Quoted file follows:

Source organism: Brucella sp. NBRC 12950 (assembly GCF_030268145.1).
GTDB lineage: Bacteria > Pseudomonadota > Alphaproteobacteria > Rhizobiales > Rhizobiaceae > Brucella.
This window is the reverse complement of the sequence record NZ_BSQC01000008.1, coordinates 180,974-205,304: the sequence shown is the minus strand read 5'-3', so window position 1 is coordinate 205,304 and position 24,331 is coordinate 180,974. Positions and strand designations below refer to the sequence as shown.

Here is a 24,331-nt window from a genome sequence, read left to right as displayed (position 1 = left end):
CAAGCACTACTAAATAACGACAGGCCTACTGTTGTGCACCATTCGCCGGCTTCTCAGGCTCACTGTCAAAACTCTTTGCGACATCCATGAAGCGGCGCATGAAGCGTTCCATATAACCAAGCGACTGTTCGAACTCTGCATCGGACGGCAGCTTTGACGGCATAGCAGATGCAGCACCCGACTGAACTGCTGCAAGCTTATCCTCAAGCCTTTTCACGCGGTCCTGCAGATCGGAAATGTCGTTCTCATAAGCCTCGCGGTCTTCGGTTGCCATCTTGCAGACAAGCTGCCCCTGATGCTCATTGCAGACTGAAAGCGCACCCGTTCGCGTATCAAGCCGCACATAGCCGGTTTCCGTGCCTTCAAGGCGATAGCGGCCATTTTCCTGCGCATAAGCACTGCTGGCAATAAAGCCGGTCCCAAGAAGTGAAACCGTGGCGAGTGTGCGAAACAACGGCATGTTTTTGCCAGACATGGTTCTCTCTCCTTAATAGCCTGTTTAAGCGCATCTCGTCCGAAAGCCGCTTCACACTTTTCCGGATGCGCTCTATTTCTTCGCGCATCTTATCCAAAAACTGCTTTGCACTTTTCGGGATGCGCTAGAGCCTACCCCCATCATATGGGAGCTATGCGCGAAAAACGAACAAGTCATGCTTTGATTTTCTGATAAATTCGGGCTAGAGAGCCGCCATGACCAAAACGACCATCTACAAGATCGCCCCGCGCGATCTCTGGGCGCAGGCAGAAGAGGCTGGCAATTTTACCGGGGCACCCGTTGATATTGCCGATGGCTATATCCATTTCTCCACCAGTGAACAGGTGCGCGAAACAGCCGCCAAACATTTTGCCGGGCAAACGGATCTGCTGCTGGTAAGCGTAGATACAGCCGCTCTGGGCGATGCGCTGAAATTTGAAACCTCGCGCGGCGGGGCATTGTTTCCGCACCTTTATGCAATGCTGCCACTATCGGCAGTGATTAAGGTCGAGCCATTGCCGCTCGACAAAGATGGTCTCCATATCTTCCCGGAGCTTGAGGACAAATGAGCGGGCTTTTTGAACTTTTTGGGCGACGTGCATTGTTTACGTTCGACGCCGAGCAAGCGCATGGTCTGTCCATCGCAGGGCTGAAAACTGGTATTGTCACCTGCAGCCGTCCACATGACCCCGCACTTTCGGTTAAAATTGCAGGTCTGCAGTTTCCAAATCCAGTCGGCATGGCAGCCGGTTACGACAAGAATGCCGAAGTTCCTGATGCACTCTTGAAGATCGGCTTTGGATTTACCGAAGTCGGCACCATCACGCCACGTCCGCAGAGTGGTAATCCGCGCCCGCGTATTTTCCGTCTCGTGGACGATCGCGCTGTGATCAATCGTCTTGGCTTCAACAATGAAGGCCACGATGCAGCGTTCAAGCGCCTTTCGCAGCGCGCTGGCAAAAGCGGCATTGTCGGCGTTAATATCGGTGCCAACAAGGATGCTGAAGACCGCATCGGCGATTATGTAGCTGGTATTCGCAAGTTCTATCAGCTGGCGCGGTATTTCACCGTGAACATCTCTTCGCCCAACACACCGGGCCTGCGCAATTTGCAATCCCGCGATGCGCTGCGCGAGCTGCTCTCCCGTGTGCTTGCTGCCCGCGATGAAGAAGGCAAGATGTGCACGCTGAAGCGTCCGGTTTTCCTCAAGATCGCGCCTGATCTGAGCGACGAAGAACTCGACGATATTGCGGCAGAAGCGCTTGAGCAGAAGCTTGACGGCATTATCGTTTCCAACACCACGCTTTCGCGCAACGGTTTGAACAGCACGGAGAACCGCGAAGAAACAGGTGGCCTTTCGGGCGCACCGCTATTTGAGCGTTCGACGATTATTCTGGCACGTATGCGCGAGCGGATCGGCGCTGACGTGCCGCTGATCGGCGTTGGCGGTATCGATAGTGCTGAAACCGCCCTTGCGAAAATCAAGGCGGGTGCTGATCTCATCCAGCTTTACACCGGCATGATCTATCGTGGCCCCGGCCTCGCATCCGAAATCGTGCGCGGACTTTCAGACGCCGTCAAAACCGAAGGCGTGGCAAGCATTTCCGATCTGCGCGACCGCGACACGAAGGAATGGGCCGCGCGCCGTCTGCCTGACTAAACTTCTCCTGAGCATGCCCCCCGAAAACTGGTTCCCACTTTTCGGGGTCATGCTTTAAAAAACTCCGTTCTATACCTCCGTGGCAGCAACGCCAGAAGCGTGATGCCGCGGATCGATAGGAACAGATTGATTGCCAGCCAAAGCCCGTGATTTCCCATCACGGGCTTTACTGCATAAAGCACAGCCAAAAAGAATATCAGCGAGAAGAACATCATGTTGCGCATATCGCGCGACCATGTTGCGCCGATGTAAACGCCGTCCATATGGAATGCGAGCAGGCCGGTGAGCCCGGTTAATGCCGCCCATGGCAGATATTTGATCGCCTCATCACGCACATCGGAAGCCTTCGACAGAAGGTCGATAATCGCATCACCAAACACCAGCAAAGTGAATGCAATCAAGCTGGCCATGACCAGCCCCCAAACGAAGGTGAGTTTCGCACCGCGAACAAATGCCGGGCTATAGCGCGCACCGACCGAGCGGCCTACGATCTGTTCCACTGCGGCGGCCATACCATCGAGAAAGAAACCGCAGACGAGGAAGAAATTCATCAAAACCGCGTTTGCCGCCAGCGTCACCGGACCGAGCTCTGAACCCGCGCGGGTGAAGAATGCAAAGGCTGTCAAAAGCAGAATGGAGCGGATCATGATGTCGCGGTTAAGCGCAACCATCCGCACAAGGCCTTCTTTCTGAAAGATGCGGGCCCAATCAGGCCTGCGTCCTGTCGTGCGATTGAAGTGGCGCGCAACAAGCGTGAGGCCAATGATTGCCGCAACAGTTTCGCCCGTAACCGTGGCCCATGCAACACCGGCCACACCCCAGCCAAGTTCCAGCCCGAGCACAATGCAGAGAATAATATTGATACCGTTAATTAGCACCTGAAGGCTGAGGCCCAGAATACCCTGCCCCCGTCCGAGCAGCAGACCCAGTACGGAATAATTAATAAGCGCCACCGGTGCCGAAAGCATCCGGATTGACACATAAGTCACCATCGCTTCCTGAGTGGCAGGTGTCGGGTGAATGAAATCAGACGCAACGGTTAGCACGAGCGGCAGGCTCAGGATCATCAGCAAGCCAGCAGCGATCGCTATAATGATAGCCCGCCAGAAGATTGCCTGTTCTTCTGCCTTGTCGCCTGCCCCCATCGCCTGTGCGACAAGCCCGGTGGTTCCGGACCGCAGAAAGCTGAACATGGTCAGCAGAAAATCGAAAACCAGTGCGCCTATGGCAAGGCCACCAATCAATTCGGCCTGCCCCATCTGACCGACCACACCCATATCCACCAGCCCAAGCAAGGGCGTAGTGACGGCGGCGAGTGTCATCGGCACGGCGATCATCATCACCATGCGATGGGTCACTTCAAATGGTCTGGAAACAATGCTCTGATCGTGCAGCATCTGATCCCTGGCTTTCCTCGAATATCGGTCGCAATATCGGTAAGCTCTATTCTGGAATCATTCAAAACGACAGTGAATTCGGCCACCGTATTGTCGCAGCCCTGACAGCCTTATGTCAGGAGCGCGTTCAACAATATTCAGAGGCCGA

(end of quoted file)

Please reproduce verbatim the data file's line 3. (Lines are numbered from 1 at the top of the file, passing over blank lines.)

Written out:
This window is the reverse complement of the sequence record NZ_BSQC01000008.1, coordinates 180,974-205,304: the sequence shown is the minus strand read 5'-3', so window position 1 is coordinate 205,304 and position 24,331 is coordinate 180,974. Positions and strand designations below refer to the sequence as shown.